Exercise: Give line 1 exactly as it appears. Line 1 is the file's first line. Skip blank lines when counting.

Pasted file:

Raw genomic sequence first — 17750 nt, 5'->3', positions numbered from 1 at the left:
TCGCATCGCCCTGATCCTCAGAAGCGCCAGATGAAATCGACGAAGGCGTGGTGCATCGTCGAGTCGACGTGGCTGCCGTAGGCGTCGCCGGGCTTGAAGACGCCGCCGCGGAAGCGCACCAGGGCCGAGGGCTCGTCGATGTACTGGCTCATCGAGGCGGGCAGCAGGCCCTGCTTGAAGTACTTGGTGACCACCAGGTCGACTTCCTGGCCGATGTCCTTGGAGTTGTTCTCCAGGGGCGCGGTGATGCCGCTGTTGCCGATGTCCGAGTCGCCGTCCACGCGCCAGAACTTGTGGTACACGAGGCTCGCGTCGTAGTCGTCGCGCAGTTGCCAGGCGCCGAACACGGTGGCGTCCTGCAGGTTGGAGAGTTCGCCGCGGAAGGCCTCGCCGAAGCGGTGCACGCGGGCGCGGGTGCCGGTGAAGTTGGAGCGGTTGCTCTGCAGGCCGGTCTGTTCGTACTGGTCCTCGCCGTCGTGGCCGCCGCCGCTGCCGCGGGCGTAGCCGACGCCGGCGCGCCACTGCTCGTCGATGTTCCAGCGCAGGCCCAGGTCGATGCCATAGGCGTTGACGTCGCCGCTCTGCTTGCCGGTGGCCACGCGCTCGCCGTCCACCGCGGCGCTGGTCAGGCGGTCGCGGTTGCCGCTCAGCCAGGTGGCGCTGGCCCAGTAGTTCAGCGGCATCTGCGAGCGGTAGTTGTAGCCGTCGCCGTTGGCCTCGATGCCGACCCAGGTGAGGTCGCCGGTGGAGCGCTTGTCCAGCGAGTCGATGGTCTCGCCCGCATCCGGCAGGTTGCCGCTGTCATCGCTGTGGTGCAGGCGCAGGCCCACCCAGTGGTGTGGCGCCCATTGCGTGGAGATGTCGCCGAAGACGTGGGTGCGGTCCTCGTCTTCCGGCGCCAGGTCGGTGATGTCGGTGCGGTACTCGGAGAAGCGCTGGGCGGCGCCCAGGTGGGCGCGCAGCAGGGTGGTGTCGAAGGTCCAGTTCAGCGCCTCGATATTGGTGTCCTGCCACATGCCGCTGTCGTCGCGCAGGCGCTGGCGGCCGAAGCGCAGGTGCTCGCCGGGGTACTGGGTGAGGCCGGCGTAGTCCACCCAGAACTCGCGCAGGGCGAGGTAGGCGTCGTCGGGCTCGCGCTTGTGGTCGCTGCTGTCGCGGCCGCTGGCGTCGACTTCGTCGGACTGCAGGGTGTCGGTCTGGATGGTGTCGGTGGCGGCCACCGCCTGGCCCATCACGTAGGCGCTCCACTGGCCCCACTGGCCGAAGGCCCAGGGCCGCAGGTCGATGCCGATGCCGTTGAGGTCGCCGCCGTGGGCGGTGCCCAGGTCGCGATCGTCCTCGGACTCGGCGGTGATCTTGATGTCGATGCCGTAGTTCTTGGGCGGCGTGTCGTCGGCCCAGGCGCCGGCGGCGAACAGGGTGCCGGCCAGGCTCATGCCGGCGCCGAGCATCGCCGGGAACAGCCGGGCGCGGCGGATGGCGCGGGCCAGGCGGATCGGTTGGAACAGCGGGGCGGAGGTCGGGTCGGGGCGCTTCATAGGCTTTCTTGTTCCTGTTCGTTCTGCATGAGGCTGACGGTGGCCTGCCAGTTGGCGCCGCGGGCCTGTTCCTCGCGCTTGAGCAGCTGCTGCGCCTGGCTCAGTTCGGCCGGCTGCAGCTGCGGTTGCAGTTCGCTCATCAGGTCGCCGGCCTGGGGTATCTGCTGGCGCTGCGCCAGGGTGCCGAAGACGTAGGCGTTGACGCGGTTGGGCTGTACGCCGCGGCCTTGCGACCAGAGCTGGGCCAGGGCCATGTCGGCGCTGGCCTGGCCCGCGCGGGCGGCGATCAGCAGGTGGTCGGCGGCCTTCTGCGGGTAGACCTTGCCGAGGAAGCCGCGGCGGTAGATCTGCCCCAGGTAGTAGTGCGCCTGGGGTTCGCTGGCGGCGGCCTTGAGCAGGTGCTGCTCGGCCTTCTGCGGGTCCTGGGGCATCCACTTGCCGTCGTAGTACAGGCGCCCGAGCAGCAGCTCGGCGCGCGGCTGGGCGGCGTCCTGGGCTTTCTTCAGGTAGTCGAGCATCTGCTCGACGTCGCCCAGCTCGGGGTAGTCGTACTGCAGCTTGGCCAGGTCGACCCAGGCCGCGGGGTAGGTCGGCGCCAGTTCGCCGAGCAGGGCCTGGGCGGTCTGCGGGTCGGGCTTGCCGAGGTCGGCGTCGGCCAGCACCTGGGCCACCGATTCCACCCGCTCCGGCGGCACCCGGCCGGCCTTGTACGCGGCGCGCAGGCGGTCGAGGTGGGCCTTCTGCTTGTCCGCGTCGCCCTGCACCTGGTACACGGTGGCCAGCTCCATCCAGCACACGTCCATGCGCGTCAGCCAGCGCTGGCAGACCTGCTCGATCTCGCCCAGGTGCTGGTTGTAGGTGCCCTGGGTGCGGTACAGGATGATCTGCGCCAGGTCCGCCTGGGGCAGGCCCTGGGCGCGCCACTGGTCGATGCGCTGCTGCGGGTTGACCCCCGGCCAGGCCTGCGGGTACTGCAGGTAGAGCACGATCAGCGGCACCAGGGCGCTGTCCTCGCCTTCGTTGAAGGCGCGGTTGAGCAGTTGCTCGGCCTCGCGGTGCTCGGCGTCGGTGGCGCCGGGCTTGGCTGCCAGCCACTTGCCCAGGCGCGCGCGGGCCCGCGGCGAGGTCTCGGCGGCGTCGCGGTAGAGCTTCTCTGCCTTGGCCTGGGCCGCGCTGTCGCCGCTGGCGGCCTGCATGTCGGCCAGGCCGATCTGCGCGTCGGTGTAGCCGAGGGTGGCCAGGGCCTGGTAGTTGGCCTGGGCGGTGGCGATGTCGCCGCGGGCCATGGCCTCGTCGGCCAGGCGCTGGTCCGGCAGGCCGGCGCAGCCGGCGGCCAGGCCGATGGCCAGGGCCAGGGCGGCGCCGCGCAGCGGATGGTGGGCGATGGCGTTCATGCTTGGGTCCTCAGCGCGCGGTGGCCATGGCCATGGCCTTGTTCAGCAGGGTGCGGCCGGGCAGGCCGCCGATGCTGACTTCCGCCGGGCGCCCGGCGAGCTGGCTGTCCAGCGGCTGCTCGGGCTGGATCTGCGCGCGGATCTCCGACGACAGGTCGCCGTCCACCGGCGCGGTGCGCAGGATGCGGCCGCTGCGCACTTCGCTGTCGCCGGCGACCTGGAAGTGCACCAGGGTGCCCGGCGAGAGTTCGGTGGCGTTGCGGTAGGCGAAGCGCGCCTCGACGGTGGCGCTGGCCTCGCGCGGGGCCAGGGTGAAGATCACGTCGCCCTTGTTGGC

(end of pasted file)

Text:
Raw genomic sequence first — 17750 nt, 5'->3', positions numbered from 1 at the left: